In Reading Lolita in Tehran by Azar Nafisi, how are the women able to find empowerment?
For the author of Reading Lolita in Tehran, teaching the class in her home to women is a form of empowerment. As she writes, "This class was the color of my dreams. It entailed an active withdrawal from a reality that had turned hostile. I wanted very badly to hold on to my rare mood of jubilance and optimism" (page 8). After she is harassed at the university and resigns, Azar Nafisi finds empowerment by teaching literature to women who truly want to learn. She writes about the class as "the color of my dreams," as opposed to the drab reality around her in oppressive Tehran.
The women who attend the class find it empowering because they can voice their true feelings and literally and figuratively let down their hair. For example, when Sanaz enters the class, Nafisi describes Sanaz's transformation after she removes her scarf and robe: "She was wearing an orange T-shirt tucked into tight jeans and brown boots, yet the most radical transformation was the mass of shimmering dark brown hair that now framed her face" (page 18). The women's hair is a form of freedom and expression that they cannot show in the streets of Tehran. Nafisi records the women's feelings and innermost cares as they attend the class. For example, she records, "Some of my girls are more radical than I am in their resentment of men. All of them want to be independent" (page 26). The more they read, the more they understand the terms of their own imprisonment in Tehran. For example, they read Nabokov's Lolita and find the references to the way that Humbert jails Lolita similar to the way men imprison them psychologically and physically in their own society (page 25). They also discuss the ways in which Humbert robs Lolita of a true childhood, just as they have been robbed. As they continue to read literature, they become more and more independent minded.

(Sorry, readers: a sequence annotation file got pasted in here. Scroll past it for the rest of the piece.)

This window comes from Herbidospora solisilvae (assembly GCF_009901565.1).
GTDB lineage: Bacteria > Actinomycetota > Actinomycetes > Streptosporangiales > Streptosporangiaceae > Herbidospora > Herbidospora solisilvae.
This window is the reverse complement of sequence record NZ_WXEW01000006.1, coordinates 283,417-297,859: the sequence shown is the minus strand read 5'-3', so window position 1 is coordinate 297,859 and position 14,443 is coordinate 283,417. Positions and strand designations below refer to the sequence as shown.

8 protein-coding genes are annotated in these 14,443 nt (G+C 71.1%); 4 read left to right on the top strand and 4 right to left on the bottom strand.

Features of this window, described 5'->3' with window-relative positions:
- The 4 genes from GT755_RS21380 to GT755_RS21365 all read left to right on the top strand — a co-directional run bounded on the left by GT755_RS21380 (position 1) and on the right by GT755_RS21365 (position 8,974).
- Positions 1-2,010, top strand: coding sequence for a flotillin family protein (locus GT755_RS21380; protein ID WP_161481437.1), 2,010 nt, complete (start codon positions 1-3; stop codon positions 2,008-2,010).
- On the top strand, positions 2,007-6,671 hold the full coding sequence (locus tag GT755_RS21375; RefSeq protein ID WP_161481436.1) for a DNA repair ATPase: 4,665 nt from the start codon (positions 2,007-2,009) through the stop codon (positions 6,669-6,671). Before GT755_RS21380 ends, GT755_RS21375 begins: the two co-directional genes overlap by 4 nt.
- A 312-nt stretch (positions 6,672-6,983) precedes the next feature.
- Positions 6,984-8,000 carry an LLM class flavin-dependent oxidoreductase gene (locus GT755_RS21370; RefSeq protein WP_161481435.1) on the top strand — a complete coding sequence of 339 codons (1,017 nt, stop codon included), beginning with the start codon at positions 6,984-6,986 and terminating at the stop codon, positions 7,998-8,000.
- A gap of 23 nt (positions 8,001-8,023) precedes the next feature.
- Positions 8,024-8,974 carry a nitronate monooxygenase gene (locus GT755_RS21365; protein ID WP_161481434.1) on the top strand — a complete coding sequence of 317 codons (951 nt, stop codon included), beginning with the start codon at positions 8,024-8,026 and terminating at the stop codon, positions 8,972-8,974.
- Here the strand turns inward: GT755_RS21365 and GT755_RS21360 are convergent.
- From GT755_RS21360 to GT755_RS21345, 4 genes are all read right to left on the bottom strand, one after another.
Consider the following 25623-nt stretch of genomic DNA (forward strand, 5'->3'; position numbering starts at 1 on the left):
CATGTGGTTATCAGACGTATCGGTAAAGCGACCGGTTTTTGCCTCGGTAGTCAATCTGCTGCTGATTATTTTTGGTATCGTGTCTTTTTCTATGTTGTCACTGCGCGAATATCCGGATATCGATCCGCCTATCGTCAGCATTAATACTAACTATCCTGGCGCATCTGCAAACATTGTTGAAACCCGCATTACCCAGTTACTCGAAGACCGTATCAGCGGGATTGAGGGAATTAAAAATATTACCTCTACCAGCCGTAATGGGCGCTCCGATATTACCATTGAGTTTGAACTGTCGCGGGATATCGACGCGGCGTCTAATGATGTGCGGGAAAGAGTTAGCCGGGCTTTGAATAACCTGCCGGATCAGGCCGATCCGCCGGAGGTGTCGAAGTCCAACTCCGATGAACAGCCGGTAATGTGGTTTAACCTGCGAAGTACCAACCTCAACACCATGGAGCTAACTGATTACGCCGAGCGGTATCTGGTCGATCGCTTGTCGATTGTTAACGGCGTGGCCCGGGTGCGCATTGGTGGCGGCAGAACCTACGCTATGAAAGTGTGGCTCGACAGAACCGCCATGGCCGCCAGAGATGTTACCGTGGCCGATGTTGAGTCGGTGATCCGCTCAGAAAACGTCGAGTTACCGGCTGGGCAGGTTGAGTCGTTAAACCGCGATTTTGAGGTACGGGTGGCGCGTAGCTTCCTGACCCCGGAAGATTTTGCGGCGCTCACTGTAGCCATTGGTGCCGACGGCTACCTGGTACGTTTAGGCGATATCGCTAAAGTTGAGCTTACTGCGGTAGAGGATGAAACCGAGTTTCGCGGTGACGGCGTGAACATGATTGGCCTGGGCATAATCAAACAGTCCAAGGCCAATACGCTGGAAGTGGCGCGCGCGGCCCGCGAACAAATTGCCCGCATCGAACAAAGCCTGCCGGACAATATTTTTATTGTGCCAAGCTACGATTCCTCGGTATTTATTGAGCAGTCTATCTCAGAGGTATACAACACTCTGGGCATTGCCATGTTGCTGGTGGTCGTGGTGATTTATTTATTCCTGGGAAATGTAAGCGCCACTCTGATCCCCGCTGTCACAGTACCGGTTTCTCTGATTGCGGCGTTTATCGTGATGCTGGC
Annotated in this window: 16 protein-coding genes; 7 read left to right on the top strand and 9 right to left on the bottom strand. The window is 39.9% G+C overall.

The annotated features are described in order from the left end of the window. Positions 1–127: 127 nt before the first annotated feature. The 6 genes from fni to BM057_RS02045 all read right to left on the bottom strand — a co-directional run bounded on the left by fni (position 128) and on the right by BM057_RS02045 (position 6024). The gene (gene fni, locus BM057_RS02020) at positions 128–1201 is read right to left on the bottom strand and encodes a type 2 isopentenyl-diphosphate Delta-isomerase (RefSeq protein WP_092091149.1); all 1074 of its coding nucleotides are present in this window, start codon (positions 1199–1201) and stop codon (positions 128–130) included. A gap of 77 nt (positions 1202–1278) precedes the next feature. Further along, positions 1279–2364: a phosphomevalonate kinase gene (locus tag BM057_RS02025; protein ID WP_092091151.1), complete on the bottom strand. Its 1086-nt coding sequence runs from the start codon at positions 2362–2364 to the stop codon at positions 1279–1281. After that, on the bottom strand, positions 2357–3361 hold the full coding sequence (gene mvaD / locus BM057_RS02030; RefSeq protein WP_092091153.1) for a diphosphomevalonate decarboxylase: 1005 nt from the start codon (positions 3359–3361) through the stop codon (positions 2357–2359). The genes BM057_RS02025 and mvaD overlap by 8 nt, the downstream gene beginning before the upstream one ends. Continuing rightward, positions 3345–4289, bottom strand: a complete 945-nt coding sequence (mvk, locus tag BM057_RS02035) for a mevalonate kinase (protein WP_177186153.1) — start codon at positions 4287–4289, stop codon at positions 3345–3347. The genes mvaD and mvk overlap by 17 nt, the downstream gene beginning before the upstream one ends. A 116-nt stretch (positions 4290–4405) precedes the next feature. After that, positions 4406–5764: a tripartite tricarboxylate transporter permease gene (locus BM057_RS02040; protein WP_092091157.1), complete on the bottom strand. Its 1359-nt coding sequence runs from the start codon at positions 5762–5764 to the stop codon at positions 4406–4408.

After the class, many of the women find their way out of Iran--to England (in Nassrin's case), the United States, and Canada. Others, such as Yassi, pursue graduate studies in literature and lead their own classes, as the class has empowered them to think of themselves as readers and thinkers. The women who are left in Iran continue to read western literature. The paths they have taken reflect their sense of growing empowerment.
Nafisi and her female students find empowerment in supporting each other through a reading group. What they explore and interpret together is literature that the fundamentalist Islamic regime fears as decadent: for example: The Great Gatsby, Pride and Prejudice, Daisy Miller, and Lolita. They also find empowerment in the survival of the female storyteller in A Thousand and One Nights.
These books may seem pedestrian to us (with the possible exception of Lolita) but are daring reads in Iran at that time. For instance, Nafisi's fundamentalist students at the university (while she is still teaching there) object to Jay Gatsby as an adulterer. Yet on the other hand, in a society that is trying to erase individuality, the women find empowerment in understanding Gatsby as a fully realized character full of very personal hopes and dreams.
In the privacy of Nafisi's apartment, the women continuously explore their womanhood in ways forbidden by the regime, questioning, for instance, arranged marriage and debating its merits. They use works like Pride and Prejudice and Daisy Miller to talk about romantic love, a concept that had been banned in the public sphere.
Nafisi makes clear how acts as seemingly minor as meeting together to read over coffee and cakes can become radically important in a totalitarian environment. She writes:
It is amazing how, when all possibilities are taken away from you, the minutest opening can become a great freedom. We felt when we were together that we were almost absolutely free.